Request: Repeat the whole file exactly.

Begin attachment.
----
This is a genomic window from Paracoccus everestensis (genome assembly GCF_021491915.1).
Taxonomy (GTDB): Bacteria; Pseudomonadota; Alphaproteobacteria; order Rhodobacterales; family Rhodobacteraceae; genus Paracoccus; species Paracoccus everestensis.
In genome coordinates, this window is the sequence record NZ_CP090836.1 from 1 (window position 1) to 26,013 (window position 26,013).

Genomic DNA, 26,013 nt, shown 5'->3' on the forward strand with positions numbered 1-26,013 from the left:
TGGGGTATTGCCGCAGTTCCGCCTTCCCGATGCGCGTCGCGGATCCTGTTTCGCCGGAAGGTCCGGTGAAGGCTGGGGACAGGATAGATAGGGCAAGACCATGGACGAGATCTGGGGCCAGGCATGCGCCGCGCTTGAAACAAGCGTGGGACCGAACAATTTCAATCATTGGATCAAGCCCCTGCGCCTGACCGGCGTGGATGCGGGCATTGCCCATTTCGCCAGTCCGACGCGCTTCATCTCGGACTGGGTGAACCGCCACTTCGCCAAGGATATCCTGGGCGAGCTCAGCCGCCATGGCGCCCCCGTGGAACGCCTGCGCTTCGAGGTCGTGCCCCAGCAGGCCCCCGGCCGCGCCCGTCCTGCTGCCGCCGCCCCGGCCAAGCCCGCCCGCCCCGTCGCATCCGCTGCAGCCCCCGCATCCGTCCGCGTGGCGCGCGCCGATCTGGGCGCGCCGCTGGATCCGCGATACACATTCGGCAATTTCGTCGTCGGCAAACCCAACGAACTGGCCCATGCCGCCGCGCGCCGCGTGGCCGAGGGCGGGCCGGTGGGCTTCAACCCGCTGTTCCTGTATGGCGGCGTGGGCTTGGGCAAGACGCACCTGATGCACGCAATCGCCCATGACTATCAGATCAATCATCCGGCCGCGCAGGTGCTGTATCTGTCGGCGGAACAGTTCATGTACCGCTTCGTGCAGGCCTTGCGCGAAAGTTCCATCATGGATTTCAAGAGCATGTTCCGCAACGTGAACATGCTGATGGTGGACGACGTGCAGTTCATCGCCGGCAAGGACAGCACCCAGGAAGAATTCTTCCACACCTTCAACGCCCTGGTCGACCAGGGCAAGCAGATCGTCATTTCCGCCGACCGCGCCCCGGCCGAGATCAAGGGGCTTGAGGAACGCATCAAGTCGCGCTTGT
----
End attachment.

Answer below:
This is a genomic window from Paracoccus everestensis (genome assembly GCF_021491915.1).
Taxonomy (GTDB): Bacteria; Pseudomonadota; Alphaproteobacteria; order Rhodobacterales; family Rhodobacteraceae; genus Paracoccus; species Paracoccus everestensis.
In genome coordinates, this window is the sequence record NZ_CP090836.1 from 1 (window position 1) to 26,013 (window position 26,013).

Genomic DNA, 26,013 nt, shown 5'->3' on the forward strand with positions numbered 1-26,013 from the left:
TGGGGTATTGCCGCAGTTCCGCCTTCCCGATGCGCGTCGCGGATCCTGTTTCGCCGGAAGGTCCGGTGAAGGCTGGGGACAGGATAGATAGGGCAAGACCATGGACGAGATCTGGGGCCAGGCATGCGCCGCGCTTGAAACAAGCGTGGGACCGAACAATTTCAATCATTGGATCAAGCCCCTGCGCCTGACCGGCGTGGATGCGGGCATTGCCCATTTCGCCAGTCCGACGCGCTTCATCTCGGACTGGGTGAACCGCCACTTCGCCAAGGATATCCTGGGCGAGCTCAGCCGCCATGGCGCCCCCGTGGAACGCCTGCGCTTCGAGGTCGTGCCCCAGCAGGCCCCCGGCCGCGCCCGTCCTGCTGCCGCCGCCCCGGCCAAGCCCGCCCGCCCCGTCGCATCCGCTGCAGCCCCCGCATCCGTCCGCGTGGCGCGCGCCGATCTGGGCGCGCCGCTGGATCCGCGATACACATTCGGCAATTTCGTCGTCGGCAAACCCAACGAACTGGCCCATGCCGCCGCGCGCCGCGTGGCCGAGGGCGGGCCGGTGGGCTTCAACCCGCTGTTCCTGTATGGCGGCGTGGGCTTGGGCAAGACGCACCTGATGCACGCAATCGCCCATGACTATCAGATCAATCATCCGGCCGCGCAGGTGCTGTATCTGTCGGCGGAACAGTTCATGTACCGCTTCGTGCAGGCCTTGCGCGAAAGTTCCATCATGGATTTCAAGAGCATGTTCCGCAACGTGAACATGCTGATGGTGGACGACGTGCAGTTCATCGCCGGCAAGGACAGCACCCAGGAAGAATTCTTCCACACCTTCAACGCCCTGGTCGACCAGGGCAAGCAGATCGTCATTTCCGCCGACCGCGCCCCGGCCGAGATCAAGGGGCTTGAGGAACGCATCAAGTCGCGCTTGT